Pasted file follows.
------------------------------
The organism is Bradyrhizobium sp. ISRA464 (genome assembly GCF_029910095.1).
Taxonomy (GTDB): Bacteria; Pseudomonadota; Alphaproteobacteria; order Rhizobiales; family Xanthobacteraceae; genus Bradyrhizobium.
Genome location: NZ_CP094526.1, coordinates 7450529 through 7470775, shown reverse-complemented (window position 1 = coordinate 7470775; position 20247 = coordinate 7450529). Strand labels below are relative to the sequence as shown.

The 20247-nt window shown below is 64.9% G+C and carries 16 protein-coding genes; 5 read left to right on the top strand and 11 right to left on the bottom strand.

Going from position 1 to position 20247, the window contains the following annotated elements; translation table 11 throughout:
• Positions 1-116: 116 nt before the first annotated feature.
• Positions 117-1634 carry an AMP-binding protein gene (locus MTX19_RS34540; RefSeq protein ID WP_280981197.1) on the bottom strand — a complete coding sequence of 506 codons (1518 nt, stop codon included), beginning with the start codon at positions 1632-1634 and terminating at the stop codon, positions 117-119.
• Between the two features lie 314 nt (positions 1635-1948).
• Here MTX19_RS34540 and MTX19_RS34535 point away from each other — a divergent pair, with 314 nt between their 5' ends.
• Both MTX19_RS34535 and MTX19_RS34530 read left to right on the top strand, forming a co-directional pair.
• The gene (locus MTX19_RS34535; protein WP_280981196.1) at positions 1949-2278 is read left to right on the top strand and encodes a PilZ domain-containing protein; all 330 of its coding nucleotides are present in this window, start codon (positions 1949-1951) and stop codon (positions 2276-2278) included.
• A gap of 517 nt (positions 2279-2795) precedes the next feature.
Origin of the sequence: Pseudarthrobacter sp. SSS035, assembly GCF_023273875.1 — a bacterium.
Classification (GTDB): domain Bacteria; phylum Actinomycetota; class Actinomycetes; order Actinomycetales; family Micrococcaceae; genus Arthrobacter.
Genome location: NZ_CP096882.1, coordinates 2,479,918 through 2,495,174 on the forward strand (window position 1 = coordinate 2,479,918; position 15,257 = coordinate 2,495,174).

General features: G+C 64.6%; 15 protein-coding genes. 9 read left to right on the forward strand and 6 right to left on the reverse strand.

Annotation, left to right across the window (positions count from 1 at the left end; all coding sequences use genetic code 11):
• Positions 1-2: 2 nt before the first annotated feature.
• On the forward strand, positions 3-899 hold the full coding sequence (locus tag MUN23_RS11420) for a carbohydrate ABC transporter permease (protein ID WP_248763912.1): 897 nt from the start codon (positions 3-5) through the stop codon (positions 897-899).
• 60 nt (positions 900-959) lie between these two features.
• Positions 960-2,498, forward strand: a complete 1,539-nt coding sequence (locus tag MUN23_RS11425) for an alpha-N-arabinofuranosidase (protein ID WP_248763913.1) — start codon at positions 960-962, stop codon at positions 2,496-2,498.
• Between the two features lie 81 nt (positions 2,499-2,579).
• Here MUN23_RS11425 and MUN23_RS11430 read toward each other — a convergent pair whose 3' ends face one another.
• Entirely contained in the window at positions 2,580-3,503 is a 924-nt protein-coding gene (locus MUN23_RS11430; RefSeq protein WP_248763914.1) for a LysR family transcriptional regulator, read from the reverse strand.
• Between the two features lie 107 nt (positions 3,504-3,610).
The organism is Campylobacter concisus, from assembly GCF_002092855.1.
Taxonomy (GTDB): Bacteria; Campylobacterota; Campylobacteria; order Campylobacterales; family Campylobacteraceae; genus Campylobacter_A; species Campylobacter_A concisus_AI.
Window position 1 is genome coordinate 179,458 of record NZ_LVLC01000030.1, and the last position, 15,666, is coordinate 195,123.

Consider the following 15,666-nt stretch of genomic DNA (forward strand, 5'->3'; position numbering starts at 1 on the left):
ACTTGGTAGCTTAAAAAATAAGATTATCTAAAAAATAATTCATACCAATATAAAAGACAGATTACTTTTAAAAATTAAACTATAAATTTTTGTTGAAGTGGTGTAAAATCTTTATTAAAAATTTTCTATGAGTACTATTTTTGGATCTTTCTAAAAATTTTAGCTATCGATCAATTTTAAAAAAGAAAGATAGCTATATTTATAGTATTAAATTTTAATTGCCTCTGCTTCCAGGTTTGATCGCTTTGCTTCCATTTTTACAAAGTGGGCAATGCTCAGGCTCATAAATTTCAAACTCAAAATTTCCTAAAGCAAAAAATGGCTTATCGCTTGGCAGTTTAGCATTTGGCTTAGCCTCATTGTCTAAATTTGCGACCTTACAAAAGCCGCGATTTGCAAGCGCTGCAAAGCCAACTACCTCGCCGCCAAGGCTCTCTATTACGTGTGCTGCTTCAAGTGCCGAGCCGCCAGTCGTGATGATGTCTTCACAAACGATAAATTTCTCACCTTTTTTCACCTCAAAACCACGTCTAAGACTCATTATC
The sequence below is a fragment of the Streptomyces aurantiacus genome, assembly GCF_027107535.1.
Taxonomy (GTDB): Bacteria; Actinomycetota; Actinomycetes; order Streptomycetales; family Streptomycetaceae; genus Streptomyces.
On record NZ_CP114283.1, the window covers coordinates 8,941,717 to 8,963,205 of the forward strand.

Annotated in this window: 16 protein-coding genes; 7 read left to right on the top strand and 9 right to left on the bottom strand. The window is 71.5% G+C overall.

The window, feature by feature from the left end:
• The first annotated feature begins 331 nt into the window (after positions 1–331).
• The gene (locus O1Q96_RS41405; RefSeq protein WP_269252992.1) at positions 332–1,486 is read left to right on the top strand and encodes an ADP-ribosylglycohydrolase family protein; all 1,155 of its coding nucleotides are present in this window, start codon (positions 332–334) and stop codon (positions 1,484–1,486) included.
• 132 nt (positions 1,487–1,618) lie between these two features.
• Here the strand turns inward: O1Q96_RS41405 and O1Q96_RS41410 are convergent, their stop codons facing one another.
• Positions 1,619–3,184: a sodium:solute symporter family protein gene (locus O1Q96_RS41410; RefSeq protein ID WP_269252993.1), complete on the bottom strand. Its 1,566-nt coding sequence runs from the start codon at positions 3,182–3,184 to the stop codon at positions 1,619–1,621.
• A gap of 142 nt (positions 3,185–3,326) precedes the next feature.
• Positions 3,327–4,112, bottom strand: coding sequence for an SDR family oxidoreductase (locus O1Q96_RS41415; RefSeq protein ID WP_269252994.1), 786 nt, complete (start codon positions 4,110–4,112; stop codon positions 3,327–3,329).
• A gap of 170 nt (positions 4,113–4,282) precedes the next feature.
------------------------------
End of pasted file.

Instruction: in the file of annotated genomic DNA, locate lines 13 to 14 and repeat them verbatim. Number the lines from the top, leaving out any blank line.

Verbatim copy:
Origin of the sequence: Pseudarthrobacter sp. SSS035, assembly GCF_023273875.1 — a bacterium.
Classification (GTDB): domain Bacteria; phylum Actinomycetota; class Actinomycetes; order Actinomycetales; family Micrococcaceae; genus Arthrobacter.